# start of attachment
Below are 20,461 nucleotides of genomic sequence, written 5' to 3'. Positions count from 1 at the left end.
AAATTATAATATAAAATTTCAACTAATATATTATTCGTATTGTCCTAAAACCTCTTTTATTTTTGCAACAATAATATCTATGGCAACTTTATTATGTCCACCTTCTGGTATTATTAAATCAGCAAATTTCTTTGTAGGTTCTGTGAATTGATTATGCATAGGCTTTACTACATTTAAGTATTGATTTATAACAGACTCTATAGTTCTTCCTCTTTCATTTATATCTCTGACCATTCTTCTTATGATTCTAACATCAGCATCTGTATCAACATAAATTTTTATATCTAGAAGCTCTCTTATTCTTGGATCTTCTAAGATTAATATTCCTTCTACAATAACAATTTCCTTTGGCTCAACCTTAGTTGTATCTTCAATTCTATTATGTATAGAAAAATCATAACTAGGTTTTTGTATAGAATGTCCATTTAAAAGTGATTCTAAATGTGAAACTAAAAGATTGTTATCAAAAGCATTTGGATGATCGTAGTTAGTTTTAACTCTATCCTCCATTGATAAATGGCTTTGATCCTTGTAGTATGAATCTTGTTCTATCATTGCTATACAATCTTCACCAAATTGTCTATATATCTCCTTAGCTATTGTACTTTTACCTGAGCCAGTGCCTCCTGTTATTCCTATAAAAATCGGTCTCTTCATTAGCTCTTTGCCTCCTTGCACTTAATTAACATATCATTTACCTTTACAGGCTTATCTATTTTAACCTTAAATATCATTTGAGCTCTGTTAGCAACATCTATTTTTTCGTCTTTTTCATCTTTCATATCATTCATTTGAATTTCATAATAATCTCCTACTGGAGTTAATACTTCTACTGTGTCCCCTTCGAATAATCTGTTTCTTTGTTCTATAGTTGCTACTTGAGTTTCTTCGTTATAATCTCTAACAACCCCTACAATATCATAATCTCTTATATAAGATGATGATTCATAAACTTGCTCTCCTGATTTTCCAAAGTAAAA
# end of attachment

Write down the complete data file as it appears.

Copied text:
Below are 20,461 nucleotides of genomic sequence, written 5' to 3'. Positions count from 1 at the left end.
AAATTATAATATAAAATTTCAACTAATATATTATTCGTATTGTCCTAAAACCTCTTTTATTTTTGCAACAATAATATCTATGGCAACTTTATTATGTCCACCTTCTGGTATTATTAAATCAGCAAATTTCTTTGTAGGTTCTGTGAATTGATTATGCATAGGCTTTACTACATTTAAGTATTGATTTATAACAGACTCTATAGTTCTTCCTCTTTCATTTATATCTCTGACCATTCTTCTTATGATTCTAACATCAGCATCTGTATCAACATAAATTTTTATATCTAGAAGCTCTCTTATTCTTGGATCTTCTAAGATTAATATTCCTTCTACAATAACAATTTCCTTTGGCTCAACCTTAGTTGTATCTTCAATTCTATTATGTATAGAAAAATCATAACTAGGTTTTTGTATAGAATGTCCATTTAAAAGTGATTCTAAATGTGAAACTAAAAGATTGTTATCAAAAGCATTTGGATGATCGTAGTTAGTTTTAACTCTATCCTCCATTGATAAATGGCTTTGATCCTTGTAGTATGAATCTTGTTCTATCATTGCTATACAATCTTCACCAAATTGTCTATATATCTCCTTAGCTATTGTACTTTTACCTGAGCCAGTGCCTCCTGTTATTCCTATAAAAATCGGTCTCTTCATTAGCTCTTTGCCTCCTTGCACTTAATTAACATATCATTTACCTTTACAGGCTTATCTATTTTAACCTTAAATATCATTTGAGCTCTGTTAGCAACATCTATTTTTTCGTCTTTTTCATCTTTCATATCATTCATTTGAATTTCATAATAATCTCCTACTGGAGTTAATACTTCTACTGTGTCCCCTTCGAATAATCTGTTTCTTTGTTCTATAGTTGCTACTTGAGTTTCTTCGTTATAATCTCTAACAACCCCTACAATATCATAATCTCTTATATAAGATGATGATTCATAAACTTGCTCTCCTGATTTTCCAAAGTAAAA